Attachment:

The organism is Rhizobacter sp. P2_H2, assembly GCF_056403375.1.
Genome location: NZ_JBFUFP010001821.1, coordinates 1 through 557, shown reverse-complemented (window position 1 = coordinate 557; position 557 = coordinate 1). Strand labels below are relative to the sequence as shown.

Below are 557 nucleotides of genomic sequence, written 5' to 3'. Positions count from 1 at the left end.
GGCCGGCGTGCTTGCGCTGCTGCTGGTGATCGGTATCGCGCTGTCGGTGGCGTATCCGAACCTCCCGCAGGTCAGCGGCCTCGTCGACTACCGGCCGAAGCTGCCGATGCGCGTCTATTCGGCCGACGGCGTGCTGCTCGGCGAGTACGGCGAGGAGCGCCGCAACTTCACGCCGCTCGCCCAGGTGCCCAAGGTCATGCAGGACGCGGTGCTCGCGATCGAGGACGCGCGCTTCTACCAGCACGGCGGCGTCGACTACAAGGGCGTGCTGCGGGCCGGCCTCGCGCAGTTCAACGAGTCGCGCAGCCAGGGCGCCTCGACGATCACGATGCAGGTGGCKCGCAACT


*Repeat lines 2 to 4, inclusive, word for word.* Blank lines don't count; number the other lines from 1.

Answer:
Genome location: NZ_JBFUFP010001821.1, coordinates 1 through 557, shown reverse-complemented (window position 1 = coordinate 557; position 557 = coordinate 1). Strand labels below are relative to the sequence as shown.

Below are 557 nucleotides of genomic sequence, written 5' to 3'. Positions count from 1 at the left end.
GGCCGGCGTGCTTGCGCTGCTGCTGGTGATCGGTATCGCGCTGTCGGTGGCGTATCCGAACCTCCCGCAGGTCAGCGGCCTCGTCGACTACCGGCCGAAGCTGCCGATGCGCGTCTATTCGGCCGACGGCGTGCTGCTCGGCGAGTACGGCGAGGAGCGCCGCAACTTCACGCCGCTCGCCCAGGTGCCCAAGGTCATGCAGGACGCGGTGCTCGCGATCGAGGACGCGCGCTTCTACCAGCACGGCGGCGTCGACTACAAGGGCGTGCTGCGGGCCGGCCTCGCGCAGTTCAACGAGTCGCGCAGCCAGGGCGCCTCGACGATCACGATGCAGGTGGCKCGCAACT